Sunday, June 24, 2018


Banks create money out of thin air. The vast majority of money doesn't exist in hard currency, including paper (if paper can be classed as 'hard').

Loans for cars, etc? Created out of thin air.

Mortgage for a house? Created out of thin air.

But this also applies to loans for business and commerce.

Banks lend to business and commerce and expect to get it back. But if the business fails, what happens to the money created out of thin air for that business? Simple: written off.

Some businesses work. Some don't. The businesses that work repay the loan. Banks can lend whenever they want knowing/expecting some businesses will fail, but that's OK because the money didn't exist in the first place. Sure, the more businesse survive the better for the banks who get back their money created out of thin air...and with interest.

But if the money was not created out of thin air, if the banks had to lend out hard currency for business as well as for mortgages, etc, then what? Would the banks have to be very, very careful who they lend to? If all their loans had to come from deposits in their vaults? Er, of course. But this would seriously put the brakes on the economy.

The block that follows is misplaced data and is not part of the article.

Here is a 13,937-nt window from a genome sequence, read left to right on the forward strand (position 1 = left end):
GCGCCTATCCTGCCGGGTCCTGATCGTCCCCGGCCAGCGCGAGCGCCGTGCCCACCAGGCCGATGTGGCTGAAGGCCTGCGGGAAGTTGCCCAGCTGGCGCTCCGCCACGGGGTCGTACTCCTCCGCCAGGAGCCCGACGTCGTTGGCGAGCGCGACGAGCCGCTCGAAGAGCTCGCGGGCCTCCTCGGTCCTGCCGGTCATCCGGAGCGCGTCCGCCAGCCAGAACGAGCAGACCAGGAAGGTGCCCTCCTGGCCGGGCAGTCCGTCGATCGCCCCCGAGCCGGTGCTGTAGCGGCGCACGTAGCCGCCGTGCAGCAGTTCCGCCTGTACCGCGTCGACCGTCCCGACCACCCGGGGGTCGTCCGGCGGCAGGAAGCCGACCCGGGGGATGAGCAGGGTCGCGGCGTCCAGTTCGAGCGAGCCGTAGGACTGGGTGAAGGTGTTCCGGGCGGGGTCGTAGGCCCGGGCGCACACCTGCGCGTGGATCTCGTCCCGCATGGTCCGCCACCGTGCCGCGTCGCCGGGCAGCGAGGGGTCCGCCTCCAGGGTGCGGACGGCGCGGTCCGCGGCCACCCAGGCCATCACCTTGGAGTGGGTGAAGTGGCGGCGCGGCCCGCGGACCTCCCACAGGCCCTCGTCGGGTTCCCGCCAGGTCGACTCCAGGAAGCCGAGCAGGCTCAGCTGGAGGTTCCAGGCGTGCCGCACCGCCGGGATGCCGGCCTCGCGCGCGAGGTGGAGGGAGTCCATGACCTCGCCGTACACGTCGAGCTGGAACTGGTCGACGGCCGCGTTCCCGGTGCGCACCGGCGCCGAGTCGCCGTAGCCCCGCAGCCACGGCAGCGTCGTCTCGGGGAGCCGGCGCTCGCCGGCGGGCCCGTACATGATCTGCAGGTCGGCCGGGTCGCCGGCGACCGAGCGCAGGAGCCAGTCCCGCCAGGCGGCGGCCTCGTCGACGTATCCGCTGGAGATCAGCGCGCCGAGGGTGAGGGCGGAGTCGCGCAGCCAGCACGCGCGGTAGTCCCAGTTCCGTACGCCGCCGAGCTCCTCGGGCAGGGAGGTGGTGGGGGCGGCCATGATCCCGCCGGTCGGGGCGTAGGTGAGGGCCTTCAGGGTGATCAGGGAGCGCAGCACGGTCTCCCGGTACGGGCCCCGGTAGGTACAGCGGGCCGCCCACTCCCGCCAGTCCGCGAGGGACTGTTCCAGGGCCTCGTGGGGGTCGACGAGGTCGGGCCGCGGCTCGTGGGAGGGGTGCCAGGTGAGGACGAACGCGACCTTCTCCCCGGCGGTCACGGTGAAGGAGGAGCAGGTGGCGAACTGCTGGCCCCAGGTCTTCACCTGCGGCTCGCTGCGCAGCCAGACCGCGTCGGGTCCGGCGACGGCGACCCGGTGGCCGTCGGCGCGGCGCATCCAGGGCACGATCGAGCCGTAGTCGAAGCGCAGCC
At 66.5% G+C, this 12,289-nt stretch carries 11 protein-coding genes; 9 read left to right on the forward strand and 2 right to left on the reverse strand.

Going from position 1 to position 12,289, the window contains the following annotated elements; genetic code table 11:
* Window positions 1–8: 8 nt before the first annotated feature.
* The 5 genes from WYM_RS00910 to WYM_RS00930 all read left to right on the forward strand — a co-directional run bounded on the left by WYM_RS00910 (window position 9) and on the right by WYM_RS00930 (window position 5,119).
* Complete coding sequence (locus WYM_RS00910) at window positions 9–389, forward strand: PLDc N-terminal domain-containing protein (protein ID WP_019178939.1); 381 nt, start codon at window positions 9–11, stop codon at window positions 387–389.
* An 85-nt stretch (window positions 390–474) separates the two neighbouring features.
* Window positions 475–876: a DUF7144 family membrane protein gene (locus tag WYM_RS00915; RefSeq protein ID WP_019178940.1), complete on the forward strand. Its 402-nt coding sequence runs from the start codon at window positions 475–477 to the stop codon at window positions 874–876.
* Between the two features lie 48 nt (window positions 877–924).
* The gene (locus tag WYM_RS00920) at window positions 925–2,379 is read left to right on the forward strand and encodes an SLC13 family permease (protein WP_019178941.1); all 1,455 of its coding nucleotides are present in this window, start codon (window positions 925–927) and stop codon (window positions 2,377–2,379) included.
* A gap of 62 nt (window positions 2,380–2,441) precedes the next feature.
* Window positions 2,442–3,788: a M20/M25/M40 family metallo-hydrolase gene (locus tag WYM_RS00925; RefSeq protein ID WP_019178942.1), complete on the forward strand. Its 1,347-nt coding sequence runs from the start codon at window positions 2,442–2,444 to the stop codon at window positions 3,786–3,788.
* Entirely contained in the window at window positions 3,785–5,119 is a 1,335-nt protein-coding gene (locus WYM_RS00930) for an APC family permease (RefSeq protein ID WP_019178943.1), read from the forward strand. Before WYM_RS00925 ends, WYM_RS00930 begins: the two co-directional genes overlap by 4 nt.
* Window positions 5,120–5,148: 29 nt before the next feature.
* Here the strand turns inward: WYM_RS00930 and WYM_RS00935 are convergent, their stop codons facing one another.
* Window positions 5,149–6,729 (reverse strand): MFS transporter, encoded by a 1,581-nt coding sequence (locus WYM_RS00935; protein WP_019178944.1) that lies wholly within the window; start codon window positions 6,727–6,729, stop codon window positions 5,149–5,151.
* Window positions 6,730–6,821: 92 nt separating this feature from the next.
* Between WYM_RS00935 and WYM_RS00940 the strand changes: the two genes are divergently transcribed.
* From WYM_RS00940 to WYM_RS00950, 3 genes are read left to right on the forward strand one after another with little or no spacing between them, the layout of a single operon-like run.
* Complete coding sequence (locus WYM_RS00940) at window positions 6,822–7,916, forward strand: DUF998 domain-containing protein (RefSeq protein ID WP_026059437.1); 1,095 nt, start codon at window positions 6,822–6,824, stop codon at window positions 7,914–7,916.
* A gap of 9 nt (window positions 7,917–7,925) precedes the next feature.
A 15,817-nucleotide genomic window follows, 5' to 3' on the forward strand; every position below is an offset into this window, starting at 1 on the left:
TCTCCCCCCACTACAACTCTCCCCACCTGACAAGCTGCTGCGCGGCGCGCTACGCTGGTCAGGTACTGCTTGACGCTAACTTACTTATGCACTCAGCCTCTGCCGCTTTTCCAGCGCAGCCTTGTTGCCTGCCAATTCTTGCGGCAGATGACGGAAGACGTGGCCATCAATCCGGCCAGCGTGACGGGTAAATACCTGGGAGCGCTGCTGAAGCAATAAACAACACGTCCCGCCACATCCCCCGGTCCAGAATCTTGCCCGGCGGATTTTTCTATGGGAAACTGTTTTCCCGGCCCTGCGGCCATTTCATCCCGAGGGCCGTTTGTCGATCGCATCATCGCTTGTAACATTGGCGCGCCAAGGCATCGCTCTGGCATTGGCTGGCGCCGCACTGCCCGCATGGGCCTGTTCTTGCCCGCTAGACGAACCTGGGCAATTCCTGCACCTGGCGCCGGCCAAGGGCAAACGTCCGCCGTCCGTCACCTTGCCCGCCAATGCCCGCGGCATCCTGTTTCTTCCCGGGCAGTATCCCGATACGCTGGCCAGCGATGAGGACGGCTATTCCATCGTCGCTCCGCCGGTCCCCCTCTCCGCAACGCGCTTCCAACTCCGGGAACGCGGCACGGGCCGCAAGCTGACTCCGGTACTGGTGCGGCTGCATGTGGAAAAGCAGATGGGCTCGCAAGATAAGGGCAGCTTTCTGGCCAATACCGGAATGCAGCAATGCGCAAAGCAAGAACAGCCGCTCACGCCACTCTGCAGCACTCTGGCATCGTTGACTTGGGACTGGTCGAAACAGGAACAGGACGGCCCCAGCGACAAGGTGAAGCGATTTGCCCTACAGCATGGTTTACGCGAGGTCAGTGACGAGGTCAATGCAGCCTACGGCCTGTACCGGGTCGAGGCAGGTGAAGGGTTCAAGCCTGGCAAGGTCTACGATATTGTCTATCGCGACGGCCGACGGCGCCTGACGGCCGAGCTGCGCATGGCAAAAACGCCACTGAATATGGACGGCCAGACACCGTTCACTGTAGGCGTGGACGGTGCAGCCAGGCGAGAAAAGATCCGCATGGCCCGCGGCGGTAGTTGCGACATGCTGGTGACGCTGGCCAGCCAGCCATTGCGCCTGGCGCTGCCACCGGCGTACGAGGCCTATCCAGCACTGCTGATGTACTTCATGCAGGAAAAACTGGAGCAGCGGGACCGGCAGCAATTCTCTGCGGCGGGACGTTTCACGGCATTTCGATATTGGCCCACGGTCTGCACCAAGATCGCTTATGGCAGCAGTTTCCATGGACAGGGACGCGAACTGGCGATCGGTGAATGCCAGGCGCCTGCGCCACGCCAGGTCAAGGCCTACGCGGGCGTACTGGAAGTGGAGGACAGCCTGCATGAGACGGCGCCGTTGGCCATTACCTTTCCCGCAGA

So who, if anyone, should have the power to create money out of thin air? Should it be the private banks who are only motivated by profit and greed with no sense of serving the nation? Or should this be the responsibility of a government-run bank or system of local government-run banks?

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